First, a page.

And I don’t want to scare or be a downer to anyone who has this cancer though. The percentages are not 100 percent, so you still have a chance. You can fight it. It’s just cervical cancer research doesn’t seem to get as much coverage, and I really want doctors and researchers to jump on it.

    So if you or someone you know has cervical cancer, go over every option you can. If you feel your doctor isn’t doing enough for you, don’t be afraid to get a 2nd, 3rd, or 4th opinion. Check out clinical trials you can join – the trials coming out soon look especially promising – but I’ll tell you now a lot of them require you not to have had chemo or radiation for at least a month prior to starting.

    Just don’t give up.

  2. Karen says:

    I was diagnosed with Stage IV Cervical Cancer March 2010 and I am doing great and feel great. I followed the recommended therapies, stayed positive, stayed as busy as I could, and rested when I could. Stage IV is not a death sentence. Go to a women’s cancer hospital and research your doctors and centers. Good luck.

  3. Miglena says:

    Hello Karen! I am happy you are feeling so fine! I was diagnozed with Stage 3 Cervical cancer before one year. I am feeling fantastic but my test are showing some activity in two lymph nodes. My mail is megy_na75@yahoo.com and i am from Europe. I was wondering if yo could write to me what was your treatment.

  4. Allan says:

    Hi karen- My sister was just diagnosed with 3B cervical cancer. I too would like to know what treatment you chose ? We are looking into ‘Dr.Hulda Clarks” natural approach. My sister has also had chronic mold lung disease for the last 10 years and I know this has weakened her immune system, so I’m a bit fearful of the radiation/chemo direction. i’d like to know more about the direction you,ve taken. Thanks, Allan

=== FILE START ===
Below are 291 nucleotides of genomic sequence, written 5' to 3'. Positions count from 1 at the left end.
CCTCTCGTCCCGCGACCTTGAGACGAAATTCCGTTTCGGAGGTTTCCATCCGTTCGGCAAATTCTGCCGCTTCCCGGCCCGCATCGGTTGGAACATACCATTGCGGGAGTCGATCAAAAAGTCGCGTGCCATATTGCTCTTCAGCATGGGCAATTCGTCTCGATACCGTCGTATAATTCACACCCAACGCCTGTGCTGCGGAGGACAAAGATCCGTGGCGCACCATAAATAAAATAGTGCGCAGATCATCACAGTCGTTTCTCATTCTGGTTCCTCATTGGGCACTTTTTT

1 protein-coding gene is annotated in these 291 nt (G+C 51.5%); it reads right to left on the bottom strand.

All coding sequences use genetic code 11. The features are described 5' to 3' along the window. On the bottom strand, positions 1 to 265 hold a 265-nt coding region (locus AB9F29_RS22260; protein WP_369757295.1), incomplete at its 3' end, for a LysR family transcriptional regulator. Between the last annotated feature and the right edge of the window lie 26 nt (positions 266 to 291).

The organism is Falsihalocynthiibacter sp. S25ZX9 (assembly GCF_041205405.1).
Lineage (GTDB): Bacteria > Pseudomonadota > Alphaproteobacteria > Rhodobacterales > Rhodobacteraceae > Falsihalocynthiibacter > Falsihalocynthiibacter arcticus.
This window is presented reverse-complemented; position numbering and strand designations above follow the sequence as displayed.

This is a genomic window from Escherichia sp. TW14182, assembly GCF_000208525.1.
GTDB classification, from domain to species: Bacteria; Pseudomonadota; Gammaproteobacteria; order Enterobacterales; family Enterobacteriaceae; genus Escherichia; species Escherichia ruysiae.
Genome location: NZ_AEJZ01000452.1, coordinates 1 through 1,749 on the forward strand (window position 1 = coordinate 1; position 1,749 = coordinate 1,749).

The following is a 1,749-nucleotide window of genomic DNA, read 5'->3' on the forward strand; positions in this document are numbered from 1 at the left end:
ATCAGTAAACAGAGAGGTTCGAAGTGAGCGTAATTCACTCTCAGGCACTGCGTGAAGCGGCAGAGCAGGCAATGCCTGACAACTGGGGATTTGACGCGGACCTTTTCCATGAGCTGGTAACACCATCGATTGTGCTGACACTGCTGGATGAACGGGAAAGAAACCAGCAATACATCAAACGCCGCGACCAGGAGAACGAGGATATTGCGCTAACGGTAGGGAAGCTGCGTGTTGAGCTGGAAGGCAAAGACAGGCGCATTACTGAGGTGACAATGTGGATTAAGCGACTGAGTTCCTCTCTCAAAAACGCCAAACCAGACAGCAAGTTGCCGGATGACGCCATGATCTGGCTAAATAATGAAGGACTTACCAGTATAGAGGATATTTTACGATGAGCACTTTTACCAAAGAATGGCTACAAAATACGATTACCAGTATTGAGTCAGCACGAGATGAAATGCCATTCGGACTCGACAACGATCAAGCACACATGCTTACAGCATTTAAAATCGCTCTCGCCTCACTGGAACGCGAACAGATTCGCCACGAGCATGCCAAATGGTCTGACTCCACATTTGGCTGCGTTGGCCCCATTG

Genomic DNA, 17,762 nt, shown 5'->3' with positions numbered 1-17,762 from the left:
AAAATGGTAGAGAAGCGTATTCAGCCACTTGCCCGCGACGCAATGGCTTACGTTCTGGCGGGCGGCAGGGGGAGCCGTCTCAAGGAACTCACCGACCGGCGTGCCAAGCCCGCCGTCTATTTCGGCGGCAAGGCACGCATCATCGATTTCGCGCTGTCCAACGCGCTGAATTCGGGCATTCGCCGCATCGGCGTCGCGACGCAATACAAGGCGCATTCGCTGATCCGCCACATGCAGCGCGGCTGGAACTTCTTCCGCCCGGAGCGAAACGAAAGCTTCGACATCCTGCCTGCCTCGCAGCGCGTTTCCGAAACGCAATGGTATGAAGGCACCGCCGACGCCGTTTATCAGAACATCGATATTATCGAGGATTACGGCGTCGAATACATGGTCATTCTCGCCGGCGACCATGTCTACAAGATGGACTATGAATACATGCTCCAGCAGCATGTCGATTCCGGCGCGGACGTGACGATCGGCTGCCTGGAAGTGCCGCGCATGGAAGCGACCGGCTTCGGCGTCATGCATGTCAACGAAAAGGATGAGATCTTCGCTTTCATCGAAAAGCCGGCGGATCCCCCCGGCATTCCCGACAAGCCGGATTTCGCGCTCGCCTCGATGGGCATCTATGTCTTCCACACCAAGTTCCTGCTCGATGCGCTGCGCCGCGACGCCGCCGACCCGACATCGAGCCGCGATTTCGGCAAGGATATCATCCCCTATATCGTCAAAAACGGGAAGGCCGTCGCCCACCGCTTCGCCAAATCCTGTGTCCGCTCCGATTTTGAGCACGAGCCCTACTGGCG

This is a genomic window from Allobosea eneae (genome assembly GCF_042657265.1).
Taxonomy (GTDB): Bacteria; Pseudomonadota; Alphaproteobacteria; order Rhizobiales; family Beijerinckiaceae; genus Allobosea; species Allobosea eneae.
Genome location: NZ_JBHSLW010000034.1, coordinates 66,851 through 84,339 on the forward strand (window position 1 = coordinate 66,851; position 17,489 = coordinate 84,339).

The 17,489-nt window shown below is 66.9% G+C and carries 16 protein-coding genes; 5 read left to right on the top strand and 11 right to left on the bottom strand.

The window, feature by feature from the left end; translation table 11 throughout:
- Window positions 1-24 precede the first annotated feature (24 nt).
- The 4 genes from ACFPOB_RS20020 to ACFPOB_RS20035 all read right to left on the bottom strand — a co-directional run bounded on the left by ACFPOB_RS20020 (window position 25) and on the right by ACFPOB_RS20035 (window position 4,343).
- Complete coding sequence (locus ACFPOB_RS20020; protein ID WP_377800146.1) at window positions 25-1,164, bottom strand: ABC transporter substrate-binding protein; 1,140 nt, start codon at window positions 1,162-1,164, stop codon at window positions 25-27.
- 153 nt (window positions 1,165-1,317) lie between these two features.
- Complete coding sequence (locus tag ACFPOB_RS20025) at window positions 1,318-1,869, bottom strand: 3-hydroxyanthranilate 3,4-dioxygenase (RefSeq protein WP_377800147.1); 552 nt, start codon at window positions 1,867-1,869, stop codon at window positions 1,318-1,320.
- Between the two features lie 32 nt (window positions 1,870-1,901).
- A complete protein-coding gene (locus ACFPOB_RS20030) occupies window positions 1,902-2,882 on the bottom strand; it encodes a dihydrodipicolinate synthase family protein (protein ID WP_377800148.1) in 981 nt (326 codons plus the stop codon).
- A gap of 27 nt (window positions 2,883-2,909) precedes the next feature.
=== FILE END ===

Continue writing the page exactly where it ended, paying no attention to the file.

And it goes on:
5. Donna says:

    Hello Karen
    I am glad to hear you are doing great. I also was diagnosed with stage 1v cervical cancer. In the summer of 2008 I was given 3 days to a week to live. Try and wrap your brain aroung that! Like you, I followed the recommended therapies, I had 7 bouts of chemo, each 5 hours long.

    I also stay very busy. I am an Artist, so I paint and teach painting classes. Am very positive living, and love each day. Its been 2 1/2 years now and I feel great!

    Hang in there….remission is a great word, and one never knows when it will appear or for how long.

    God bless you all

  6. Lori says:

    I was originally diagnosed with stage 1B2 cervical cancer. The CT scans were good and the pathology from my hysterectomy was clean. Three months later it spread to my lungs. Is there anyone with a similar situation?

  7. brenda says:

    I have stage 2a cervix cancer did chemo and radiation did pet scan they said it spreaded to my lymph nodes now they said I will have to be on chemo for rest of my life and life span is 12 months to 4 yrs. does this sound right??

  8. Margie says:

    I was diagnosed in 1985 with stage II cervical cancer. I had a partial hysterectomy and radiation therapy (total of 4000 rads)including a radium insertion (2000 rads). Twenty-five years later I am still cancer free! I do however live every day with some side effects of the radiation but was able to see my children grow up and my grandchildren grow.